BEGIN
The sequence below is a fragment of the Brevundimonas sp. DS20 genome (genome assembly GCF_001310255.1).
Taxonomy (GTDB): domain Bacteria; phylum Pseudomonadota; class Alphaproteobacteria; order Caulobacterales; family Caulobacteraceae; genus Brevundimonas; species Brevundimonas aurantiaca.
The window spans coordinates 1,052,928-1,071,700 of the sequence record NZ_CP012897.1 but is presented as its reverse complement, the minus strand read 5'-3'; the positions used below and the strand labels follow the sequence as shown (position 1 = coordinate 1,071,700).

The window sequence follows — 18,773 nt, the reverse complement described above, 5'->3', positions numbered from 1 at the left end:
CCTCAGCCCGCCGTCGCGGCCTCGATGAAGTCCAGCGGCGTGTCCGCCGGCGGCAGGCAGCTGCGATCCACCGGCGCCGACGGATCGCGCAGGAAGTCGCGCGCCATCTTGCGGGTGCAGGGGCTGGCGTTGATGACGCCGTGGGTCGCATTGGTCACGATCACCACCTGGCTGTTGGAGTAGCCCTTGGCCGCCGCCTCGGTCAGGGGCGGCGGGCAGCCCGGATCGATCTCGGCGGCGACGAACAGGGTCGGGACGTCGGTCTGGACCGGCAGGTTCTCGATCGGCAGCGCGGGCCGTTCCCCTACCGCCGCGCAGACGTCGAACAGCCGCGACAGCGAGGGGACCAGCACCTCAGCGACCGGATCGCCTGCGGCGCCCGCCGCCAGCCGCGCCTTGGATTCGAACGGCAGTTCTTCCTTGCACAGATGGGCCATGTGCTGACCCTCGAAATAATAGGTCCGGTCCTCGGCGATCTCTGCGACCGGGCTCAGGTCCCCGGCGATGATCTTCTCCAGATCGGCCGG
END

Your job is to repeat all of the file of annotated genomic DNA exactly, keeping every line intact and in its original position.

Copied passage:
The sequence below is a fragment of the Brevundimonas sp. DS20 genome (genome assembly GCF_001310255.1).
Taxonomy (GTDB): domain Bacteria; phylum Pseudomonadota; class Alphaproteobacteria; order Caulobacterales; family Caulobacteraceae; genus Brevundimonas; species Brevundimonas aurantiaca.
The window spans coordinates 1,052,928-1,071,700 of the sequence record NZ_CP012897.1 but is presented as its reverse complement, the minus strand read 5'-3'; the positions used below and the strand labels follow the sequence as shown (position 1 = coordinate 1,071,700).

The window sequence follows — 18,773 nt, the reverse complement described above, 5'->3', positions numbered from 1 at the left end:
CCTCAGCCCGCCGTCGCGGCCTCGATGAAGTCCAGCGGCGTGTCCGCCGGCGGCAGGCAGCTGCGATCCACCGGCGCCGACGGATCGCGCAGGAAGTCGCGCGCCATCTTGCGGGTGCAGGGGCTGGCGTTGATGACGCCGTGGGTCGCATTGGTCACGATCACCACCTGGCTGTTGGAGTAGCCCTTGGCCGCCGCCTCGGTCAGGGGCGGCGGGCAGCCCGGATCGATCTCGGCGGCGACGAACAGGGTCGGGACGTCGGTCTGGACCGGCAGGTTCTCGATCGGCAGCGCGGGCCGTTCCCCTACCGCCGCGCAGACGTCGAACAGCCGCGACAGCGAGGGGACCAGCACCTCAGCGACCGGATCGCCTGCGGCGCCCGCCGCCAGCCGCGCCTTGGATTCGAACGGCAGTTCTTCCTTGCACAGATGGGCCATGTGCTGACCCTCGAAATAATAGGTCCGGTCCTCGGCGATCTCTGCGACCGGGCTCAGGTCCCCGGCGATGATCTTCTCCAGATCGGCCGG